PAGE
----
So as a desperate second attempt, I began drawing these lectures as comics. I'd do these very quickly with very little planning. I'd just take a sharpie, draw one panel after the other, figuring out what I wanted to say as I went. These comics lectures would come outto anywhere between four and six pages long, I'd xerox these, give them to my sub to hand to my students. And much to my surprise, these comics lectures were a hit. My students would ask me to make these for them even when I could be there in person. It was like they liked cartoon me more than actual me.

This surprised me, because my students are part of a generation that was raised on screens, so I thought for sure they would like learning from a screen better than learning from a page. But when I talked to my students about why they liked these comics lectures so much, I began to understand the educational potential of comics. First, unlike their math textbooks, these comics lectures taught visually. Our students grow up in a visual culture, so they're used to taking in information that way. But unlike other visual narratives, like film or television or animation or video, comics are what I call permanent. In a comic, past, present and future all sit side by side on the same page. This means that the rate of information flow is firmly in the hands of the reader. When my students didn't understand something in my comics lecture, they could just reread that passage as quickly or as slowly as they needed. It was like I was giving them a remote control over the information. The same was not true of my video lectures, and it wasn't even true of my in-person lectures. When I speak, I deliver the information as quickly or slowly as I want. So for certain students and certain kinds of information, these two aspects of the comics medium, its visual nature and its permanence, make it an incredibly powerful educational tool.

When I was teaching this Algebra 2 class, I was also working on my master's in education at Cal State East Bay. And I was so intrigued by this experience that I had with these comics lectures that I decided to focus my final master's project on comics. I wanted to figure out why American educators have historically been so reluctant to use comic books in their classrooms. Here's what I discovered.

Comic books first became a mass medium in the 1940s, with millions of copies selling every month, and educators back then took notice. A lot of innovative teachers began bringing comics into their classrooms to experiment. In 1944, the "Journal of Educational Sociology" even devoted an entire issue to this topic. Things seemed to be progressing. Teachers were starting to figure things out. But then along comes this guy. This is child psychologist Dr. Fredric Wertham, and in 1954, he wrote a book called "Seduction of the Innocent," where he argues that comic books cause juvenile delinquency.

He was wrong. Now, Dr. Wertham was actually a pretty decent guy. He spent most of his career working with juvenile delinquents, and in his work he noticed that most of his clients read comic books. What Dr. Wertham failed to realize was in the 1940s and '50s, almost every kid in America read comic books.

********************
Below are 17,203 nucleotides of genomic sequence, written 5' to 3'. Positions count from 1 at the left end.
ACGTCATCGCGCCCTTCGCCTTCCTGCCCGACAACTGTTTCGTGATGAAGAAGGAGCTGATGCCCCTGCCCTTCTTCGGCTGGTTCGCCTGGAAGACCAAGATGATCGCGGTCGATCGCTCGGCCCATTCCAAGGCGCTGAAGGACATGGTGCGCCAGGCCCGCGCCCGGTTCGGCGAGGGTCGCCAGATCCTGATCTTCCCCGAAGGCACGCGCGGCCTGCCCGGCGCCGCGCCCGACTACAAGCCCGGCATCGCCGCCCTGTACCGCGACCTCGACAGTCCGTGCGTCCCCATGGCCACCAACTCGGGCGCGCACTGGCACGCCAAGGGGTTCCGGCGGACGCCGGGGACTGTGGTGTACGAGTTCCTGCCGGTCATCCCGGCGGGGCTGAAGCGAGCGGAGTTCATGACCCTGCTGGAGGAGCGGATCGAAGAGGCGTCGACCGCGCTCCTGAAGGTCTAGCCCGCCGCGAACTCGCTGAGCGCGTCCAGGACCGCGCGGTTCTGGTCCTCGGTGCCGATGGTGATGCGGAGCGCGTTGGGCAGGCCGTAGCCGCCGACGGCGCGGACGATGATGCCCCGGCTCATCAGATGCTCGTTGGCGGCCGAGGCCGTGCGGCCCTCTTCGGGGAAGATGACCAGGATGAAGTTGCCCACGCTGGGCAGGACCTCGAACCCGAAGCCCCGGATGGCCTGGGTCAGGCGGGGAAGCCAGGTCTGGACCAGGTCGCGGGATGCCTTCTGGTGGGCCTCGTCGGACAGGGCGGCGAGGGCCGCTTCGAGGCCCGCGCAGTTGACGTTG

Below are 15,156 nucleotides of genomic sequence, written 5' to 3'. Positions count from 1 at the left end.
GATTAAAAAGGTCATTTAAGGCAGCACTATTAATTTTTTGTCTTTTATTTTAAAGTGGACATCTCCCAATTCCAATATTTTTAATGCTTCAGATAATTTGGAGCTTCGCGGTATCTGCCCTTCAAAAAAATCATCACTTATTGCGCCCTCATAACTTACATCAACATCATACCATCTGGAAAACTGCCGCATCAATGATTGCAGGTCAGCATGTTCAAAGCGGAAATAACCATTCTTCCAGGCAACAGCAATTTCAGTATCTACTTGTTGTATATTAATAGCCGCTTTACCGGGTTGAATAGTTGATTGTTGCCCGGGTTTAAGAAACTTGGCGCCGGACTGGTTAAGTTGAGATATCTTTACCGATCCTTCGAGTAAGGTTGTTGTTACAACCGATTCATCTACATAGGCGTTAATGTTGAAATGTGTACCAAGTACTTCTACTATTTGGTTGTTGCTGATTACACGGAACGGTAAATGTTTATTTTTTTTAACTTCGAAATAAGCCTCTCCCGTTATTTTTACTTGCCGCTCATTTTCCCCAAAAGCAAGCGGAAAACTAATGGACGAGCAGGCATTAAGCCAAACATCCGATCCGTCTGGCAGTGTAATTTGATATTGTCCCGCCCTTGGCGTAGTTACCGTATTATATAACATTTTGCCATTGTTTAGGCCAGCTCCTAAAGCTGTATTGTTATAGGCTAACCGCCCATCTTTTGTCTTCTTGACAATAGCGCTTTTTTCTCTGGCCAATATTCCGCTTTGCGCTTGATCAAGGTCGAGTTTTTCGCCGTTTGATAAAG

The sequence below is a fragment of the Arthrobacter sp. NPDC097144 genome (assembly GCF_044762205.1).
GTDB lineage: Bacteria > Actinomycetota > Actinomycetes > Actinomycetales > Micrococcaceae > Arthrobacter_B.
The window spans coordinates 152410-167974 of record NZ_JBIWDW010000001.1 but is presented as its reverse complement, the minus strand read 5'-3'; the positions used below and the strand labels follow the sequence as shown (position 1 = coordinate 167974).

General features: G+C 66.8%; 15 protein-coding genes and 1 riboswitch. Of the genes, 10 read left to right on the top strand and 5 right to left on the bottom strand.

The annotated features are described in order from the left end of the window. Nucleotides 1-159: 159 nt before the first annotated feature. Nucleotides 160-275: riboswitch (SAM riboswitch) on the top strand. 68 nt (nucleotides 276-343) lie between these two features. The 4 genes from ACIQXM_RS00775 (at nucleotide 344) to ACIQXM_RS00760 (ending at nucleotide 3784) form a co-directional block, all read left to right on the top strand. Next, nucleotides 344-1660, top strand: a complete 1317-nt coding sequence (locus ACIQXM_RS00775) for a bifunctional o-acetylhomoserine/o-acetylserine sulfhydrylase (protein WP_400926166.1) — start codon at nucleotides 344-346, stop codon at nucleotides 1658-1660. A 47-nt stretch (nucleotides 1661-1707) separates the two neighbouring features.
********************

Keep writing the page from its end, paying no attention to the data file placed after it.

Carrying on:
Dr. Wertham does a pretty dubious job of proving his case, but his book does inspire the Senate of the United States to hold a series of hearings to see if in fact comic books caused juvenile delinquency. These hearings lasted for almost two months. They ended inconclusively, but not before doing tremendous damage to the reputation of comic books in the eyes of the American public.

After this, respectable American educators all backed away, and they stayed away for decades. It wasn't until the 1970s that a few brave souls started making their way back in. And it really wasn't until pretty recently, maybe the last decade or so, that comics have seen more widespread acceptance among American educators.

Comic books and graphic novels are now finally making their way back into American classrooms and this is even happening at Bishop O'Dowd, where I used to teach. Mr. Smith, one of my former colleagues, uses Scott McCloud's "Understanding Comics" in his literature and film class, because that book gives his students the language with which to discuss the relationship between words and images. Mr. Burns assigns a comics essay to his students every year. By asking his students to process a prose novel using images, Mr. Burns asks them to think deeply not just about the story but also about how that story is told. And Ms. Murrock uses my own "American Born Chinese" with her English 1 students. For her, graphic novels are a great way of fulfilling a Common Core Standard. The Standard states that students ought to be able to analyze how visual elements contribute to the meaning, tone and beauty of a text.

Over in the library, Ms. Counts has built a pretty impressive graphic novel collection for Bishop O'Dowd. Now, Ms. Counts and all of her librarian colleagues have really been at the forefront of comics advocacy, really since the early '80s, when a school library journal article stated that the mere presence of graphic novels in the library increased usage by about 80 percent and increased the circulation of noncomics material by about 30 percent.

Inspired by this renewed interest from American educators, American cartoonists are now producing more explicitly educational content for the K-12 market than ever before. A lot of this is directed at language arts, but more and more comics and graphic novelsare starting to tackle math and science topics. STEM comics graphics novels really are like this uncharted territory, ready to be explored.

America is finally waking up to the fact that comic books do not cause juvenile delinquency.

That they really do belong in every educator's toolkit. There's no good reason to keep comic books and graphic novels out of K-12 education. They teach visually, they give our students that remote control. The educational potential is there just waiting to be tapped by creative people like you.

Thank you.

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  • 功能簡介

    單句重覆、上一句、下一句:顧名思義,以句子為單位重覆播放,單句重覆鍵顯示橘色時為重覆播放狀態;顯示灰色時為正常播放狀態。按上一句鍵、下一句鍵時就會自動重覆播放該句。
    收錄佳句:點擊可增減想收藏的句子。

    中、英文字幕開關:中、英文字幕按鍵為綠色為開啟,灰色為關閉。鼓勵大家搞懂每一句的內容以後,關上字幕聽聽看,會發現自己好像在聽中文說故事一樣,會很有成就感喔!